Implementation of TSCA Reform Marches Forward

EPA announced yesterday the first ten chemicals that will be subject to risk evaluations, and possibly restrictions, under the “new” TSCA. The first ten chemicals are:

  • 1,4-Dioxane
  • 1-Bromopropane
  • Asbestos
  • Carbon Tetrachloride
  • Cyclic Aliphatic Bromide Cluster
  • Methylene Chloride
  • N-methylpyrrolidone
  • Pigment Violet 29
  • Tetrachloroethylene (aka perchloroethylene)
  • Trichloroethylene

According to EPA, the majority of these chemicals are used in a broad range of consumer products and services, from cosmetics (1,4 Dioxane) to dry-cleaning (1-Bromopropane, Tetrachloroethylene).

As part of the risk evaluation process, EPA will examine hazard and exposure data for each substance to assess whether the chemical presents an “unreasonable risk of injury to health or the environment.” If, as a result of this evaluation, a substance is found to present an unreasonable risk, EPA will engage in rulemaking to impose restrictions on the substance necessary to mitigate that risk.

The risk evaluation process for these ten substances will commence with the publication of EPA’s announcement in the Federal Register. After that, the Agency will have six months within which to release a “scoping document” for each chemical. This document will capture the “hazard(s), exposure(s), conditions of use, and the potentially exposed or susceptible subpopulation(s) the agency plans to consider for the evaluation.” Under the new law, EPA must complete its risk evaluations within three years of publication of the Federal Register notice.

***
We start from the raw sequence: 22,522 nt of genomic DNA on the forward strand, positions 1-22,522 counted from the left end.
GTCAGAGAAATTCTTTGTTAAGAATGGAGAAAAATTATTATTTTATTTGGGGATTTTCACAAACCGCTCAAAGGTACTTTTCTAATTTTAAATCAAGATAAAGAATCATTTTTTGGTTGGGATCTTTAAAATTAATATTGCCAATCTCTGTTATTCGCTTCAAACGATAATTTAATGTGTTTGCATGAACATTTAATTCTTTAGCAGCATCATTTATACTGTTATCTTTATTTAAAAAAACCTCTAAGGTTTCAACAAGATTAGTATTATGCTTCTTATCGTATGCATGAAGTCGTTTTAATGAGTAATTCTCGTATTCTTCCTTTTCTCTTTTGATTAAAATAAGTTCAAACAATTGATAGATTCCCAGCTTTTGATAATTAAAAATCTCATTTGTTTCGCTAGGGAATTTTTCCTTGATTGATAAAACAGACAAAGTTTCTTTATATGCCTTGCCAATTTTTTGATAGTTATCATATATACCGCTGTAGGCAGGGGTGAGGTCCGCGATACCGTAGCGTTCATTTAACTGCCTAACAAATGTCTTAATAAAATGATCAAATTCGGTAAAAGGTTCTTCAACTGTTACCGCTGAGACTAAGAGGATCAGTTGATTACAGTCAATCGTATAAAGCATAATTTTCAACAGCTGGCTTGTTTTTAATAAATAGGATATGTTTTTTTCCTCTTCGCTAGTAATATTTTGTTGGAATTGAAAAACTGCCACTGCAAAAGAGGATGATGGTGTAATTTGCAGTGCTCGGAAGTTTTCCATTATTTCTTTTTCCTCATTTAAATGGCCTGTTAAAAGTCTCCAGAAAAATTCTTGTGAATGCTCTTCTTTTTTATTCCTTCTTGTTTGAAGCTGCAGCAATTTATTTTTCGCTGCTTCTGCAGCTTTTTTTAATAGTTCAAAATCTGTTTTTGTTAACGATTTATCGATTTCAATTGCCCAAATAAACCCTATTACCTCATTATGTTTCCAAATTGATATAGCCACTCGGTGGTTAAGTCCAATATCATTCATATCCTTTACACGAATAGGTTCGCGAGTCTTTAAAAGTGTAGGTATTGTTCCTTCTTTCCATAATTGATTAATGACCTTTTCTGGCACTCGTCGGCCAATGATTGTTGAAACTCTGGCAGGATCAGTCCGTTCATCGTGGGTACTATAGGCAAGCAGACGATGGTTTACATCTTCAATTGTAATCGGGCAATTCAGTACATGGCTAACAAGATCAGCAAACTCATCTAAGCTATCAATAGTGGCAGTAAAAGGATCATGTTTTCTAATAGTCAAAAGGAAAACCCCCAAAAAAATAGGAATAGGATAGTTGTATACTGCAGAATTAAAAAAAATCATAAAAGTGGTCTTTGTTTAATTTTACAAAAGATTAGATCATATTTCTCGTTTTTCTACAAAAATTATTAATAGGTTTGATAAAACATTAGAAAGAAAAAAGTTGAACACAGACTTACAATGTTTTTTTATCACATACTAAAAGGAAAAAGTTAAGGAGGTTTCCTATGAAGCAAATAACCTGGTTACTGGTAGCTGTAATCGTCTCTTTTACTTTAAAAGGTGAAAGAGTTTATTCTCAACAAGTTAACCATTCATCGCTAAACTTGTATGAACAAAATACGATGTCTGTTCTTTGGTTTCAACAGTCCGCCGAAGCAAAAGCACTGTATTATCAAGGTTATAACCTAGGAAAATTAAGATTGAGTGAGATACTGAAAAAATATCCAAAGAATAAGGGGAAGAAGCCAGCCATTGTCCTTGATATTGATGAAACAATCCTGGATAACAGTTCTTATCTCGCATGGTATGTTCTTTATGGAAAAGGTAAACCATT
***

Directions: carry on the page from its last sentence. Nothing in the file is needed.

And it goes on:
Companies that manufacture, import, process or otherwise utilize any of the ten substances identified in EPA’s announcement must consider whether, and how best, to participate in the upcoming risk evaluation process – starting with the scoping documents to be published by EPA in June 2017. Companies that fail to participate in the process may be blindsided by restrictions that EPA imposes following completion of these risk evaluations.

EPA’s announcement is just the latest in a series of actions that the Agency has taken to quickly move forward with implementation of the new TSCA law. In recent weeks EPA has submitted two sets of proposed regulations to OMB for review. One of the proposed rules would establish the process and criteria for identifying “high priority” chemicals for risk evaluation. The second proposed rule would establish the process EPA will follow for conducting risk evaluations. EPA has promised to propose two additional sets of regulations by the end of 2016 – pertaining to the “Inventory re-set” and fees.